P G purchased this BMW 135i used for $30,000 (including all on-road costs) in 2015. P G would buy this car again because: “I bought this car as a celebration after passing some exams. I wanted a different sports car experience after 5 years of modifying and daily driving a 2005 Integra Type S. I wanted a RWD, turbo, manual coupe that was less than 10 years old.
“This was realistically the only car that fit my criteria within the budget. It came essentially stock, but that didn’t last long. The car (and mainly its n54 engine) has a huge following on the internet/Facebook groups with lots of support. I have made many new friends and enjoyed quite a few track days with the car in that time.”
If you read the web, you would have cause to believe that the N54 engine and BMWs of this era are very unreliable. Some of this is partially true, however if you can wrench it isn’t so bad (also provides something to do).
In my six years of ownership (albeit modified to around 280 rear wheel kW) the entire time, it has never left me stranded. The two times I had to take it into a specialist to repair was a broken window regulator and an air-conditioning compressor (a Toyota Denso part funnily enough).
Keeping up the usual maintenance (including seals, coil plugs, spark plugs, vacuum lines etc) is vital. But all this is well documented on the web.
I’ve had a fantastic experience. There is no other car, bar a Tesla, that I have personally driven that delivers the low-down punch of a modified N54 engine.
The only things I would change would be a proper LSD and new turbos (mine have the infamous wastegate rattle, but happily make 19psi all day long). The car turns on a dime, has great on-road composure (thanks to the ST-XTA/KW coilovers) and the short-shift BMW-performance manual gearbox is quite fun.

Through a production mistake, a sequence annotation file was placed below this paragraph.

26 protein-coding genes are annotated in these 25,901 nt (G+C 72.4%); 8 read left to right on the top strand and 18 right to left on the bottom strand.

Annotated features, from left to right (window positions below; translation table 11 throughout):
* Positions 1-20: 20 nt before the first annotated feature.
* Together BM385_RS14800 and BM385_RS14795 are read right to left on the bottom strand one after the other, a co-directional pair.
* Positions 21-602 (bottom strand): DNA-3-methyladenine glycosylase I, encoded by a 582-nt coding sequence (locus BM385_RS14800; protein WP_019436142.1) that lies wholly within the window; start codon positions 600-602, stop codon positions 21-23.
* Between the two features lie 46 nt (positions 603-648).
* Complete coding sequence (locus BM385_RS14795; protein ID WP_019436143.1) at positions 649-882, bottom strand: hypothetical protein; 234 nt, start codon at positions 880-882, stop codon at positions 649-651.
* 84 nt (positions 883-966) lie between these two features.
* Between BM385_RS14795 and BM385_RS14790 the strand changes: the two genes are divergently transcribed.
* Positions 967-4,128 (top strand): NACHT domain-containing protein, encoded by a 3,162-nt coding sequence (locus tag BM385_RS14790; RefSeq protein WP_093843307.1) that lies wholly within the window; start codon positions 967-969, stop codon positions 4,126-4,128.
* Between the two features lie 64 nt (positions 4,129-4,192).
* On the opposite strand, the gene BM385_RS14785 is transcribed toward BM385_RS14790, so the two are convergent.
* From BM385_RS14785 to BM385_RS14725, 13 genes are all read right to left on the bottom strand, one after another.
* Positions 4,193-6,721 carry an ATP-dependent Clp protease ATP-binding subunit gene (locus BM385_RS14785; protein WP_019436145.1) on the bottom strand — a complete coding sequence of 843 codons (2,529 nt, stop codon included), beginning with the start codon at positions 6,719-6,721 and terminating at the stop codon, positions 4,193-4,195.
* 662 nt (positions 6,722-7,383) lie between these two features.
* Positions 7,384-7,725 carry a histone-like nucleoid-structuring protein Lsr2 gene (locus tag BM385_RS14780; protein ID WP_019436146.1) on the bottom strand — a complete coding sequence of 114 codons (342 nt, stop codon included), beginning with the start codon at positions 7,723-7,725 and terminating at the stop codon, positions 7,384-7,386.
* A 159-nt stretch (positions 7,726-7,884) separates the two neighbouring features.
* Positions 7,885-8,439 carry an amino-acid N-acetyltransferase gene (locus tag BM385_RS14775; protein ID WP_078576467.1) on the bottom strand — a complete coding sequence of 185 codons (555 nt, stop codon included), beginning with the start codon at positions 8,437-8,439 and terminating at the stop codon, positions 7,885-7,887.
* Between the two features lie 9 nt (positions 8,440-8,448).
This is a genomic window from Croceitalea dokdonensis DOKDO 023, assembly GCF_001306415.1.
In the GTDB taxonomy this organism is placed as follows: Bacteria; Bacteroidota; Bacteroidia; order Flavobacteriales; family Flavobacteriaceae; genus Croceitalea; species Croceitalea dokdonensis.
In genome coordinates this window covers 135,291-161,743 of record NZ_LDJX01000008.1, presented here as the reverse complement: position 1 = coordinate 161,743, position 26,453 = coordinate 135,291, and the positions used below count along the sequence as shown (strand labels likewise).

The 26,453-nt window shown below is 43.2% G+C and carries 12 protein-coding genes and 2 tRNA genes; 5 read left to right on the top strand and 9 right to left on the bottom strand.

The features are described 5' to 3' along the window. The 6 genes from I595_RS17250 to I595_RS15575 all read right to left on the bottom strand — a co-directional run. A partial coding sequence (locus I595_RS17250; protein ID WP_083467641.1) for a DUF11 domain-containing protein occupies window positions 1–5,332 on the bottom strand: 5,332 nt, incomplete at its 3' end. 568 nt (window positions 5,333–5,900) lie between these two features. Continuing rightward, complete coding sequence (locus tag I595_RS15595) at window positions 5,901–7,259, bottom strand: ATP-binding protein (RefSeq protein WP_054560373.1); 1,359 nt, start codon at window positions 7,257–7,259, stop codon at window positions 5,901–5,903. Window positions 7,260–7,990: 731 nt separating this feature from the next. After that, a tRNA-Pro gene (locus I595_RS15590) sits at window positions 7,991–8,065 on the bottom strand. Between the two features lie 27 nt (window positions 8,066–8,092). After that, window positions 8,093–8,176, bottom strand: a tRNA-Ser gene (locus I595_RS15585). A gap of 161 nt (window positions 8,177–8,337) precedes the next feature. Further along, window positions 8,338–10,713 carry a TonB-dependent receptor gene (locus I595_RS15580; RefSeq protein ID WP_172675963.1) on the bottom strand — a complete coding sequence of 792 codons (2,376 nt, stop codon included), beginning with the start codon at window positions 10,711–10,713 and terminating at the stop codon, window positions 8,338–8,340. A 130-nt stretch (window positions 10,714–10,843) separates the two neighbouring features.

The amount of performance that is available in a comfortable German car is hard to compare to anything else on the market (in a manual anyway). The Japanese cars always feel a bit more tinny (I own an ND Mx-5 as a daily also).
Features on this are now getting old, but it does have xenons, GPS (very old iDrive which I turn off), electric seats, sunroof, and good air-con.
I have an on-board 0-100 device, the best I’ve got is 4.2s to 100 on RE003 tyres on normal road. I think faster is possible, but traction limited due to the e-LSD and tyres.
Economy is also decent, with lifetime average of 10L/100km mainly in urban driving. I would easily get 7L/100km on highway stints.
It’s 2007 iDrive. The best part is that the screen flips down, which is the first button I press after I start the car. Everything else I control from Bluetooth on my phone (which pairs faster than any other car I have been in, including the much new ND MX-5)
Much improved over stock after the coil overs, M3 control arms and rear subframe bushings. The original stuff gets old now being a 13 year-old car and it was designed for firm run-flat tyres.